National Weather Service: Meteorite may have struck western Cuba

There were no reports of any injuries

By CNN'S PATRICK OPPMANN REPORTED FROM HAVANA AND AMIR VERA REPORTED AND WROTE FROM ATLANTA. CNN EN ESPANOL'S DANIEL SILVA FERNANDEZ AND CNN'S JASON HANNA CONTRIBUTED TO THIS REPORT.
George Varros and Dr. Peter Jenniskens/NASA/Getty Images

(CNN) - A meteor broke apart over western Cuba on Friday, hurtling numerous pieces of various sizes to the ground in several towns in Pinar del Rio province, the state-run Granma newspaper reported.

One meteorite landed with a "loud explosion" in the town of Viñales, Granma said.

Researchers from several Cuban agencies, including the Institute of Geophysics and Astronomy, confirmed the meteorite strikes, Granma reported.

There were no reports of any injuries.

The US National Weather Service began tweeting about the event Friday afternoon, eventually saying that radar may have detected the meteor at 1:21 p.m. ET at an altitude of about 26,000 feet.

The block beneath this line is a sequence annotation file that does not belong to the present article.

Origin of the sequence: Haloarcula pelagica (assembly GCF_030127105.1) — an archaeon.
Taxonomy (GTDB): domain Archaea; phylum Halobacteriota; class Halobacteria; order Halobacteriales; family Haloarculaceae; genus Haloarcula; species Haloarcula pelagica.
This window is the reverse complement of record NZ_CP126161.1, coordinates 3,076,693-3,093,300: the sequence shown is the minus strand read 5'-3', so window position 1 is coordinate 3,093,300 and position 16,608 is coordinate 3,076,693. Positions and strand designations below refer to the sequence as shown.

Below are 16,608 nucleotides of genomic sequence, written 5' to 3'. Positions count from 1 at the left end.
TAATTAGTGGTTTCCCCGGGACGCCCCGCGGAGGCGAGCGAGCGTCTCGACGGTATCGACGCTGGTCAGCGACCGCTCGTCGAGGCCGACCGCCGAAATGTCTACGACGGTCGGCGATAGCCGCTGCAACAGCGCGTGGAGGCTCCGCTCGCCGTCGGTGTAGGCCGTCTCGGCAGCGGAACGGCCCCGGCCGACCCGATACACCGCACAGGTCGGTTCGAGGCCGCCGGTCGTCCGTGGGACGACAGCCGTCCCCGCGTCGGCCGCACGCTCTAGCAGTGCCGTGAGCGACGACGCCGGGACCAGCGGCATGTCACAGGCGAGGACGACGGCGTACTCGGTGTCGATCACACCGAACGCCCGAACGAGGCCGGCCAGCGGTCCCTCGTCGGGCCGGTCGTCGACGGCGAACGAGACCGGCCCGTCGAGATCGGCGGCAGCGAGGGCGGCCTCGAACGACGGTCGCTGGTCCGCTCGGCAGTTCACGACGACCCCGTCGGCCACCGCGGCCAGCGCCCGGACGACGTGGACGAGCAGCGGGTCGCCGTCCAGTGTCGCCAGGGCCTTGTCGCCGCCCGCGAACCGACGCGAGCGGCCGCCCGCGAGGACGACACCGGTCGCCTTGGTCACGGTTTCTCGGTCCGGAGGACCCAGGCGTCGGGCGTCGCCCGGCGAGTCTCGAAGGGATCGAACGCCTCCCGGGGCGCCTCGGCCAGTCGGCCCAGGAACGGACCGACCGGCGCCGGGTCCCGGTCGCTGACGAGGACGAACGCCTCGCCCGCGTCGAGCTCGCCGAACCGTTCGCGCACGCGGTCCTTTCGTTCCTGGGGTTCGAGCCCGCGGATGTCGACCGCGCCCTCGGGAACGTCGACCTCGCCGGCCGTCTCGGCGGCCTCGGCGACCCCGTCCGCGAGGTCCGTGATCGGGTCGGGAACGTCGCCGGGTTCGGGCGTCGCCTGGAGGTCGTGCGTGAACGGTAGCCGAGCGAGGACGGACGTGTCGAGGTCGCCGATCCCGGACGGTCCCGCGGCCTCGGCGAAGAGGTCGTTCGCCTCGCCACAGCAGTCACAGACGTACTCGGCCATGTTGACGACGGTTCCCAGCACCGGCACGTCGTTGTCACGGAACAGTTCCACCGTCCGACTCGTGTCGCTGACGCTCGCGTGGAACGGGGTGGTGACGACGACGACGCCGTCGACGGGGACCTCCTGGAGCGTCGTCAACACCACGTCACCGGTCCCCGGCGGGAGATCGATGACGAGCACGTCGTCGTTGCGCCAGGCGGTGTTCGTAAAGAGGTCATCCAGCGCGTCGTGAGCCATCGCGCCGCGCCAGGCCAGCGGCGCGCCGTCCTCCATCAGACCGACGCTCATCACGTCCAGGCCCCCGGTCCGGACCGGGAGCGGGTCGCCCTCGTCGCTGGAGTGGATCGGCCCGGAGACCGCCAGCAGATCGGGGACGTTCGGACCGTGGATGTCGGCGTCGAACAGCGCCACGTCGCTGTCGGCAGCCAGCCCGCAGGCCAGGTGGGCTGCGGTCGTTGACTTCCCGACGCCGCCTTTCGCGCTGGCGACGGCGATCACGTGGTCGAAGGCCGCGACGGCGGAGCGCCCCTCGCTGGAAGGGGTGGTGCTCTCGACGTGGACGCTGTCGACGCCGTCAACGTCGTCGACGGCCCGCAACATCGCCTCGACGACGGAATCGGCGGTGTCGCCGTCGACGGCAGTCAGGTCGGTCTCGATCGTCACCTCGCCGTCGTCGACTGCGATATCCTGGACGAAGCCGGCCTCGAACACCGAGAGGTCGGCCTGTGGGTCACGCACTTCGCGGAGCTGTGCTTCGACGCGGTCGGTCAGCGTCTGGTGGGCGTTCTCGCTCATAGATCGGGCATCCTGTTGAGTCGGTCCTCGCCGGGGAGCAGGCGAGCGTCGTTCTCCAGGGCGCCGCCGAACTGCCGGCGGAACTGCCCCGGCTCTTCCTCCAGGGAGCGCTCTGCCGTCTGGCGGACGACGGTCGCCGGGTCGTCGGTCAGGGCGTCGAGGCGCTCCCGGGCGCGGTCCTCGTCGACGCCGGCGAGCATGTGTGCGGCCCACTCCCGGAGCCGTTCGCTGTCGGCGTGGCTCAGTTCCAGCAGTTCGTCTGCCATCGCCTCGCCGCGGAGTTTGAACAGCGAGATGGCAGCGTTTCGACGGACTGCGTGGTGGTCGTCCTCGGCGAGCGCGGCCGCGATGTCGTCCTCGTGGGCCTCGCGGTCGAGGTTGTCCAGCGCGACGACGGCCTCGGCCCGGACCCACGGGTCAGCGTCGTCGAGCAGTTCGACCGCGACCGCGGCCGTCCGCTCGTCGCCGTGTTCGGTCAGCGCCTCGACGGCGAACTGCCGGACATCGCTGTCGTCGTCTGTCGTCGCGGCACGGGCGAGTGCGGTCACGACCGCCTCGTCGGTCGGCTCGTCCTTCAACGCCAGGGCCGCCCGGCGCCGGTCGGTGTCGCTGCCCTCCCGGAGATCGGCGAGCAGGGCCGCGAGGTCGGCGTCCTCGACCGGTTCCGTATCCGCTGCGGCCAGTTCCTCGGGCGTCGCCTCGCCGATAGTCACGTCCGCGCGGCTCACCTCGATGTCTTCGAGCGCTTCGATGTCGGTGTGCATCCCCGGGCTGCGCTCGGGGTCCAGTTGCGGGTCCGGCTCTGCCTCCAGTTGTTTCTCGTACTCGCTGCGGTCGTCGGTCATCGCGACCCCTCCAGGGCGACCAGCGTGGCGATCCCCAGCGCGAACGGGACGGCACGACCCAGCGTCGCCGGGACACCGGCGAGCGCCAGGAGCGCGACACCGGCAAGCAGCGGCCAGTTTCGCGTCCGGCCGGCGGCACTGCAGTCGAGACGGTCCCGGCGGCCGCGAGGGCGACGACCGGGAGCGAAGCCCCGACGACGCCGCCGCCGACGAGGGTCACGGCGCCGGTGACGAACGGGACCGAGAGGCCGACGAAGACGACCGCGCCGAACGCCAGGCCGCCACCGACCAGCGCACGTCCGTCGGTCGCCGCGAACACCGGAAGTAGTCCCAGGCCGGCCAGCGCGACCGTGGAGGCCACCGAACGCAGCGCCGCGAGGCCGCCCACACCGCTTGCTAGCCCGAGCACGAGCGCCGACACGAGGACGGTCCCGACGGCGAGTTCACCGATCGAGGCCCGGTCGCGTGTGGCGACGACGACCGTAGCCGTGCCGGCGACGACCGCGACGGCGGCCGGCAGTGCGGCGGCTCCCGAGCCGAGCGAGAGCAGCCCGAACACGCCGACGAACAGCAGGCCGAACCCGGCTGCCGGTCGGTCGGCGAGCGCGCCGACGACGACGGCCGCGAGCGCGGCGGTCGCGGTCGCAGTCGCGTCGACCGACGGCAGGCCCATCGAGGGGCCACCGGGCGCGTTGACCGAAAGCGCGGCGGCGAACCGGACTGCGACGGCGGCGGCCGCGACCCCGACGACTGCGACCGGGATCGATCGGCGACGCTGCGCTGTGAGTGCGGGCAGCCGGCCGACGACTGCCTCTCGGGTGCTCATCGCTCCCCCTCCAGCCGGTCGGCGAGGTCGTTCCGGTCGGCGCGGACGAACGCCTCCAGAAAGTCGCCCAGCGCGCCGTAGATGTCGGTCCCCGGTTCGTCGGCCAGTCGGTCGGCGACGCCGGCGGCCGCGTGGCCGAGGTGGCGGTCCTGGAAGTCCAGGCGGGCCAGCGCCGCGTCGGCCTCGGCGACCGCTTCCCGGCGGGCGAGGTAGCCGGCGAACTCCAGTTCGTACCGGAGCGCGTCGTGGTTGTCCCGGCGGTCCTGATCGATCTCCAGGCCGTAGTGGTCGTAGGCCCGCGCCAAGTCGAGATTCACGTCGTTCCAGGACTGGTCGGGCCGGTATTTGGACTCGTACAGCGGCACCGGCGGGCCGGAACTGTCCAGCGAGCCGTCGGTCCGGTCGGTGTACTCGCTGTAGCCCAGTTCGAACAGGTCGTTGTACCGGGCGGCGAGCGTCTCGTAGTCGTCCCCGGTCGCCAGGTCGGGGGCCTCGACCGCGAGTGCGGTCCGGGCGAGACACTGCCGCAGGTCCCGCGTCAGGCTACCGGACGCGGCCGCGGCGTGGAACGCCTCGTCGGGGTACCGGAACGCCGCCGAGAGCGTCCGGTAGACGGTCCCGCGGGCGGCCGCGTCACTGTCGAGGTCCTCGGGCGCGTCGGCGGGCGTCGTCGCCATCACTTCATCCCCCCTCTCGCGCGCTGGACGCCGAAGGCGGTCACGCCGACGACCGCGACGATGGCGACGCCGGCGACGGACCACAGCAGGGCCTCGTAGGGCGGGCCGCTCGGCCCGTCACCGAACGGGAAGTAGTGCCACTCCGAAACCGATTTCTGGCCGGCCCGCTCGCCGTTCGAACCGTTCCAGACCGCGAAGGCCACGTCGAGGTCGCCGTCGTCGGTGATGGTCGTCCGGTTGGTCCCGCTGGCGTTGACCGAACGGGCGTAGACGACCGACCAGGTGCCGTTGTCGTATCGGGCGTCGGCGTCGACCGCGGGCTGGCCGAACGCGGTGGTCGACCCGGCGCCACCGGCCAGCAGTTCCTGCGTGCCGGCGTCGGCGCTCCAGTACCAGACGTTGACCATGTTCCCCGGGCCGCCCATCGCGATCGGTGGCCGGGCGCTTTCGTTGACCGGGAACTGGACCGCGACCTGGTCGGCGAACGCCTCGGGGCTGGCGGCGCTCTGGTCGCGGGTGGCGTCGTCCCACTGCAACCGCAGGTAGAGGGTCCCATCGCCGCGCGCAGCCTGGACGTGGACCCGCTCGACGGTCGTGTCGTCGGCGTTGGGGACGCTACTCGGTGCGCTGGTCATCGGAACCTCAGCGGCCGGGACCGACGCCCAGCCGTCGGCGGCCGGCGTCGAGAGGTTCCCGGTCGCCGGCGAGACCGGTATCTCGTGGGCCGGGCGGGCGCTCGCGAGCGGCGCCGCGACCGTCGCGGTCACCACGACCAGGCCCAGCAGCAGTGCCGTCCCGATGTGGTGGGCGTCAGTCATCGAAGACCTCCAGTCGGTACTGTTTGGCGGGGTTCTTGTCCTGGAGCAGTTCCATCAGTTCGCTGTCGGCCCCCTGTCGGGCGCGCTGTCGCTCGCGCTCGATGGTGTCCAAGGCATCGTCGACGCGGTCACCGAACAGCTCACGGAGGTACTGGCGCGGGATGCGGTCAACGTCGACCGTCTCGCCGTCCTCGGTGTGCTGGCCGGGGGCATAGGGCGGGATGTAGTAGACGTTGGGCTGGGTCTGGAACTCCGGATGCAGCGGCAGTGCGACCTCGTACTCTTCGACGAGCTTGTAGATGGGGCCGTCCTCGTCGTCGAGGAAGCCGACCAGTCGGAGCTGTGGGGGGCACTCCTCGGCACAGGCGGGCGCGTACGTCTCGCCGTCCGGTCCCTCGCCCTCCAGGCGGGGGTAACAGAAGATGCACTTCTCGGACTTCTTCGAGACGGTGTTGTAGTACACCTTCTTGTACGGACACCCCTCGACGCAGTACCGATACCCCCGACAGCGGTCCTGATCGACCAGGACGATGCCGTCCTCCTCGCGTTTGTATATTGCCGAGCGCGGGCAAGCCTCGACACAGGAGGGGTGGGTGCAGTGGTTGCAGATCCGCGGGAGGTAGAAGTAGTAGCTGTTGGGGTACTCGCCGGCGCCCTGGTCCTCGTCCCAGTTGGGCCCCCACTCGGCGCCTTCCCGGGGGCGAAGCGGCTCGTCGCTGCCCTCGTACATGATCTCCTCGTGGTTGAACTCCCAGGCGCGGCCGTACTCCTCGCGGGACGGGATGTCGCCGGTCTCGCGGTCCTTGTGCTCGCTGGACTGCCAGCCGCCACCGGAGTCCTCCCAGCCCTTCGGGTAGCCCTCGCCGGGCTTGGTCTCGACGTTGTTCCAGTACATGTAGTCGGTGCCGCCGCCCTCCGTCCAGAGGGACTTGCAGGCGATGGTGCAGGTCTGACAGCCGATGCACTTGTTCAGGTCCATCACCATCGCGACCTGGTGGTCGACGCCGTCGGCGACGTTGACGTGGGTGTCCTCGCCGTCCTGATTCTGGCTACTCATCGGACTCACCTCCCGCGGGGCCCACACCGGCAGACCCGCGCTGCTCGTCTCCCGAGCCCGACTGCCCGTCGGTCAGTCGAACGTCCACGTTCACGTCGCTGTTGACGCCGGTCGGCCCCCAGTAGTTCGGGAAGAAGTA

The service said on Twitter earlier Friday it received reports about a meteor being seen in the sky across the Florida Keys.

In 2013, a meteor blast shook Russia's Urals region. Buildings lost windows and walls tumbled as the sonic wave from the explosion reverberated through the region.

More than 1,000 people were injured, including more than 200 children, according to news reports. Many of them were hit by flying glass.

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